The top shares fell on Friday, extending losses from the previous session when Germany's opposition to the creation of euro zone bonds sapped investor confidence, although some traders said a bounce off lows may be on the cards.

Severn Trent was among the day's biggest casualties, off 3.2 percent, after the water company reported a slightly bigger-than-expected drop in underlying pretax profit, reflecting increased investment in water networks and challenging conditions at its water treatment division.

Our full-year figures already indicate a fall in PBT (pretax profit) and EPS, so we do not foresee downgrades, Investec Securities said in a note.

We continue to like the shares, but, in the short term, we see United Utilities as the better value option of the two big Waters.

United Utilities shed 0.3 percent.

The UK benchmark posted its ninth successive day of falls on Thursday when German Chancellor Angela Merkel quashed market hopes that Europe's paymaster would open the door to the launch of joint euro zone bonds or a quantitative easing programme by the European Central Bank.

Investor sentiment remained at a low ebb on Friday. Sharp falls were seen from cyclical stocks, with miners <.FTNMX1770> and banks <.FTNMX8350> knocking the most points off the FTSE 100 index.

Germany's seeming intransigence on increased ECB intervention in the debt crisis brings more uncertainty to a fragile market, and with volumes low over the U.S. (Thanksgiving) holiday there is little direction, Mic Mills, head of electronic trading at ETX Capital, said.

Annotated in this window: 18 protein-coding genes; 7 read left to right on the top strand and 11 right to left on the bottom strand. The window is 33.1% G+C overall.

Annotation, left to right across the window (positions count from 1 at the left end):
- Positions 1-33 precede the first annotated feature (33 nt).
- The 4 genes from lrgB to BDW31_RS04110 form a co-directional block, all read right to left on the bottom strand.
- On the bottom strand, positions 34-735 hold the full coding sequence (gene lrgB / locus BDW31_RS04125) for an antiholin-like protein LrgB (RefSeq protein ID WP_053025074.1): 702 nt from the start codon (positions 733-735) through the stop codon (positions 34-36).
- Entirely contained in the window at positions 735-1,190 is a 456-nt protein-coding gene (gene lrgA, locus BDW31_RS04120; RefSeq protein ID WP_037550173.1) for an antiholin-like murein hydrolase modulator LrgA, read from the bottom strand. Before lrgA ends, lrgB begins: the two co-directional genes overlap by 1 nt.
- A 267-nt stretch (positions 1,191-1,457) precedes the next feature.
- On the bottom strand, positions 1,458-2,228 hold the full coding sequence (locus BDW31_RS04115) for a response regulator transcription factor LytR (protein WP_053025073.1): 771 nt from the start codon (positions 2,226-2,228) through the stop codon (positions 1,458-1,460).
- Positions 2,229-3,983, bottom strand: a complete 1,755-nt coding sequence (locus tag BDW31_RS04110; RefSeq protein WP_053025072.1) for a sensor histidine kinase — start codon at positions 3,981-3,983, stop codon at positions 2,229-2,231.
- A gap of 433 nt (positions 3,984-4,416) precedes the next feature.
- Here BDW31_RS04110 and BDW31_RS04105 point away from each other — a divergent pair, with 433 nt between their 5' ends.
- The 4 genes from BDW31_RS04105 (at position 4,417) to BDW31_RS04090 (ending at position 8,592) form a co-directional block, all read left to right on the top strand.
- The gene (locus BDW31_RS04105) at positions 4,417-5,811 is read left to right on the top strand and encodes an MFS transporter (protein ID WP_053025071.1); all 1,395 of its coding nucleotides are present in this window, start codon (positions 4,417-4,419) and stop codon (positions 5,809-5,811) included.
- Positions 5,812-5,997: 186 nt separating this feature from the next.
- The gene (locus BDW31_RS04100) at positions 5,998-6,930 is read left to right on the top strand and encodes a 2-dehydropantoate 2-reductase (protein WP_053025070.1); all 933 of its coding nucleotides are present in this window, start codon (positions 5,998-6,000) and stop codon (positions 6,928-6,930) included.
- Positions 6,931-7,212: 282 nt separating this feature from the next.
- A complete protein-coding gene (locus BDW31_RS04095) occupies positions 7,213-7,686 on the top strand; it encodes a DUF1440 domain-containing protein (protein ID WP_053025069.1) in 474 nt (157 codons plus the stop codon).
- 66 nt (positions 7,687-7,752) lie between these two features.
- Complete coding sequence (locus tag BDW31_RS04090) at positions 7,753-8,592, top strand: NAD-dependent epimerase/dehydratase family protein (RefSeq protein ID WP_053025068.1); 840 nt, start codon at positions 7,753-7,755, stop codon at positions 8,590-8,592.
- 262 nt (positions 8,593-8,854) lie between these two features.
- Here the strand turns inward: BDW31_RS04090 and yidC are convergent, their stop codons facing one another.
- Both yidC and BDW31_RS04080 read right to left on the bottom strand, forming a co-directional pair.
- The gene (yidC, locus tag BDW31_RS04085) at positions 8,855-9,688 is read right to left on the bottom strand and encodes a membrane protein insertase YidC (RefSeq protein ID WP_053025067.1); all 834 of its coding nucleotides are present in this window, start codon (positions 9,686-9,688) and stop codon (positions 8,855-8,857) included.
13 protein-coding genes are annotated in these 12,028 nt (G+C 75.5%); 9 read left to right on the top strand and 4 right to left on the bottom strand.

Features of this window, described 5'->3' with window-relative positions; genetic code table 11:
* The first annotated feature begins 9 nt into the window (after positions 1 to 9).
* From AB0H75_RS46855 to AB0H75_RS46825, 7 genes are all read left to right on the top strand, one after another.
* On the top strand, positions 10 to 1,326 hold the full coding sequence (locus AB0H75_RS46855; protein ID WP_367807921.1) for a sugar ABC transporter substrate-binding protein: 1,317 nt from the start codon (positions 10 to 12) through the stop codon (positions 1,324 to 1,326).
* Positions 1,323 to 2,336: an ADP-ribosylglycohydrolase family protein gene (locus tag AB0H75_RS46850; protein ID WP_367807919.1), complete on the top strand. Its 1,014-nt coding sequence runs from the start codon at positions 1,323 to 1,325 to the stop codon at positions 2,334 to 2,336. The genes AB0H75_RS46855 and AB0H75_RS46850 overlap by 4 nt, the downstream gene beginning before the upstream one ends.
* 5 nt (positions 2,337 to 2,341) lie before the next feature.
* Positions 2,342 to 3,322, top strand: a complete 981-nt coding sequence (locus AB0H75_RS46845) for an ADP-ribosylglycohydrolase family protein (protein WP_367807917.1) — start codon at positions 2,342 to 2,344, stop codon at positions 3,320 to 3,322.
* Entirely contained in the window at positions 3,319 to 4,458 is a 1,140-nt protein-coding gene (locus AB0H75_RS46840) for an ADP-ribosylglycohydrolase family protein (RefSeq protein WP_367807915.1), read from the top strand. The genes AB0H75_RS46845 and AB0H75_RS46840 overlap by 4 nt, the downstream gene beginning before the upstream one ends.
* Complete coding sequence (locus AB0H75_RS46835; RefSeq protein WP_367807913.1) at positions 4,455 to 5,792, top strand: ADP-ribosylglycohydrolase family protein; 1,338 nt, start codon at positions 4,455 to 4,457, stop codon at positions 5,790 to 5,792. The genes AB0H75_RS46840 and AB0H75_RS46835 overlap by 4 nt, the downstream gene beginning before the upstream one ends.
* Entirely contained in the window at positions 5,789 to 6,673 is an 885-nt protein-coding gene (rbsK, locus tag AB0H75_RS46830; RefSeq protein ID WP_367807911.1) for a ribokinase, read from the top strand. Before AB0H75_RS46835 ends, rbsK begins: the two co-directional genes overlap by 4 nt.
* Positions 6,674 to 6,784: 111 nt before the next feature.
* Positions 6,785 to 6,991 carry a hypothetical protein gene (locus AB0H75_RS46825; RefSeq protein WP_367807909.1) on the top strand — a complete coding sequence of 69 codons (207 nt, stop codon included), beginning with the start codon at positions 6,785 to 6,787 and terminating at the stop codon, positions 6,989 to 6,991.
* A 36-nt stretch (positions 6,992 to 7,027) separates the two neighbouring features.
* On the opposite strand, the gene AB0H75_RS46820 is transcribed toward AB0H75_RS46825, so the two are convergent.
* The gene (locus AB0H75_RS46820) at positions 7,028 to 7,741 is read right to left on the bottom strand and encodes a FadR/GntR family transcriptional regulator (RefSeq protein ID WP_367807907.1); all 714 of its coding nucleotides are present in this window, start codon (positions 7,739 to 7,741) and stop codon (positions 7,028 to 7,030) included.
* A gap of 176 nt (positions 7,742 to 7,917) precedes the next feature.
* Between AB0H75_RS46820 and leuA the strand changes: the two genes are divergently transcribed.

The UK benchmark <.FTSE> had fallen 35.25 points, or 0.7 percent, to 5,092.32 by 0932 GMT, having slipped 0.2 percent in the previous session.

In the last nine days Britain's blue-chip index has dropped 7.5 percent, and seen its longest losing streak since 2003. As the index hovers around the 5,000-5,100 levels, some traders see buying opportunities.

Atif Latif, director of equities and derivatives at Guardian Stockbrokers, noted the unwinding of some short positions since the start of the FTSE 100's sell-off from its end-October peak of 5,713 to current levels.

Put volume has decreased since the start of the week and now buying in longer dated call options gives the impression that from these levels upside risk remains, Latif said.

Some market participants painted a less positive picture.

The global economy really seems to be slowing so a year-end rally is getting less and less likely, said Lex van Dam, hedge fund manager at Hampstead Capital, which manages $500 million of assets.

It's pretty quiet out there today with the U.S. equity markets open for only half a day after Thanksgiving. Black Friday retail sales in the U.S. today will be very important after aggressive discounting this year.

(Additional reporting by David Brett; Editing by Jon Loades-Carter)